U.S. Navy Coastal Patrol Ships Conduct Griffin Missile Shoot

U.S. Navy patrol coastal ships and U.S. Coast Guard patrol boats conducted an annual test of the MK-60 Griffin guided-missile system in the Persian Gulf Dec. 10-14.

Coastal Patrol Ships Conduct Griffin Missile Shoot 925 001 A Griffin missile is launched from the patrol coastal ship USS Hurricane (PC 3) during a test of the MK-60 Griffin guided-missile system (Picture source: U.S. Navy)

The annual exercise was conducted with the improved Griffin Missile System (GMS) to test ship interoperability, weapon tactics employment, and new system upgrades.

The exercise demonstrated a proven capability for the ships to defend against small boat threats and ensure maritime security through key chokepoints in the U.S. Central Command area of responsibility, connecting the Mediterranean and the Pacific through the western Indian Ocean and three strategic choke points.

"This system improves combat capability on our 10 Patrol Craft, ready to work with regional partners and respond to threats; able to manoeuvre and strike from a distance,” said Vice Adm. Jim Malloy, Commander, U.S. Naval Forces Central Command/Commander, U.S 5th Fleet.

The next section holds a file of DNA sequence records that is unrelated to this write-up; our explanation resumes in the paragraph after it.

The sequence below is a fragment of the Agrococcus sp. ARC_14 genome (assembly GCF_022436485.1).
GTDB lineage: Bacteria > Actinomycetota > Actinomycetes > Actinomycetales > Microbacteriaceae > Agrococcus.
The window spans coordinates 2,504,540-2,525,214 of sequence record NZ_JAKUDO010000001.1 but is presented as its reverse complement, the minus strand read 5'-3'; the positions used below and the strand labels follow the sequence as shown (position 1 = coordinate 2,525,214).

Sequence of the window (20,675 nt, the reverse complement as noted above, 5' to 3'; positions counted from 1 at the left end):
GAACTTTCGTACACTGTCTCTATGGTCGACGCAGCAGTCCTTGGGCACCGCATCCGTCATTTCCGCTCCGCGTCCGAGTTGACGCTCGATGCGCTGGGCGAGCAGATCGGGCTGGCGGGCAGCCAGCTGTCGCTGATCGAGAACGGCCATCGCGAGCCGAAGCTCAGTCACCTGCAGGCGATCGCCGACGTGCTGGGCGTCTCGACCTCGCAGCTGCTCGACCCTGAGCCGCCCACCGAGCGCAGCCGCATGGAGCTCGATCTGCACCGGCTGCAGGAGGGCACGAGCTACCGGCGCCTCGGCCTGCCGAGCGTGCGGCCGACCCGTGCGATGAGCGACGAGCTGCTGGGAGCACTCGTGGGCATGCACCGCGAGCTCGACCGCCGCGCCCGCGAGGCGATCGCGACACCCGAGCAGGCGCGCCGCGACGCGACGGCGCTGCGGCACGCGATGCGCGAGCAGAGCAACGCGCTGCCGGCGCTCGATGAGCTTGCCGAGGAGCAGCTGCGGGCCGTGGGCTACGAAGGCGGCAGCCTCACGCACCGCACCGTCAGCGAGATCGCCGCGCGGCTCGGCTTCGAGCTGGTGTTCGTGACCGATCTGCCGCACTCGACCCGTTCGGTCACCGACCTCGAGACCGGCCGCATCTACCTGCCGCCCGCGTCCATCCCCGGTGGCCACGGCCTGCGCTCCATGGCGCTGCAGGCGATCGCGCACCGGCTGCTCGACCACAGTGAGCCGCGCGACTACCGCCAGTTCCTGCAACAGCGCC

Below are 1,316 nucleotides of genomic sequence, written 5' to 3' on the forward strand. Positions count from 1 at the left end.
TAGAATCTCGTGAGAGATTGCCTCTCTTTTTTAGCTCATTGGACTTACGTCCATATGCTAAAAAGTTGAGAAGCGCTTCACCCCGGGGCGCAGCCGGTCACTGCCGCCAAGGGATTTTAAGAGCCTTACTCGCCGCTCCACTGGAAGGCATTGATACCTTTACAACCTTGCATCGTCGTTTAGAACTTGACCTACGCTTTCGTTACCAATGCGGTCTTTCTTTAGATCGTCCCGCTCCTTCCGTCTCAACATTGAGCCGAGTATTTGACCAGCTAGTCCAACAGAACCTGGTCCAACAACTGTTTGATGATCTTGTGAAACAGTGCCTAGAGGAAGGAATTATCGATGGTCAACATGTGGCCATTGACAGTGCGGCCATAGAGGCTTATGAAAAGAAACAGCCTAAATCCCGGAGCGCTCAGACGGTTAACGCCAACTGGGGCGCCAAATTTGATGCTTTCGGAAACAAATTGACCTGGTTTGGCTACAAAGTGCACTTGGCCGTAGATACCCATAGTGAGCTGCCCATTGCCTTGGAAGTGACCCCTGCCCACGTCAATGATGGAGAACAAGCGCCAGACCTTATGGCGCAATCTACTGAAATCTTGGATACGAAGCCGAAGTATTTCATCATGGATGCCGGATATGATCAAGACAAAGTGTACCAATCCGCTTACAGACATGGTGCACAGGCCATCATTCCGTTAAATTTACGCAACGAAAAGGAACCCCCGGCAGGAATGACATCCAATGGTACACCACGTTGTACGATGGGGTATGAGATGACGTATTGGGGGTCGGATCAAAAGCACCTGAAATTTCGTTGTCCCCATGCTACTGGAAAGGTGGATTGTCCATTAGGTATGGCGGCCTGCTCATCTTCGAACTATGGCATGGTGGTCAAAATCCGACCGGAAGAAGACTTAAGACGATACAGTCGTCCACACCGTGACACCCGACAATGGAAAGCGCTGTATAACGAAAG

Exercise participates included Forward Deployed Naval Forces (FDNF) patrol coastal ships USS Sirocco (PC 6), USS Tempest (PC 2), USS Squall (PC 7), USS Hurricane (PC 3), USS Whirlwind (PC 11) and island class patrol boats USCGC Adak (WPB-1333), USCGC Aquidneck (WPB-1309), and USCGC Baranof (WPB-1318).

The ships also conducted live-fire exercises with their Mark 38 25mm machine guns and other crew-served weapons to maintain operator proficiency and test new equipment upgrades for future missions.

“The data collected from this year’s exercise will help improve the GMS to provide increased lethality amongst our FDNF ships,” Lt. Cmdr. Ronald Jenkins, commanding officer of the Sirocco. “Each participating ship can apply lessons learned to sharpen individual tactics and procedures to increase precision in weapons employment.”

Eager to integrate and demonstrate the upgraded GMS into their ships’ systems, each captain was impressed with its capabilities and the crew’s performance during the exercise.

“This year’s Fire Exercise (FIREX) was an outstanding opportunity for the crews to test our skills and the capabilities of one of our primary weapons systems,” said Lt. Cmdr. Dale Tourtelotte of the Hurricane. “It was exciting to see my crew and the various technical experts come together and execute the FIREX successfully.”

U.S. 5th Fleet area of operations encompasses about 2.5 million square miles of water area and includes the Arabian Gulf, Gulf of Oman, Red Sea and parts of the Indian Ocean. The expanse is comprised of 20 countries and includes three critical choke points at the Strait of Hormuz, the Suez Canal and the Strait of Bab al Mandeb at the southern tip of Yemen.

“This exercise addresses a validated requirement to out-pace and decisively defeat small boat threats at a distance," said Vice Adm. Malloy. “We can hold any attacker at risk by employing speed combined with accurate striking power,” said Vice Adm. Malloy.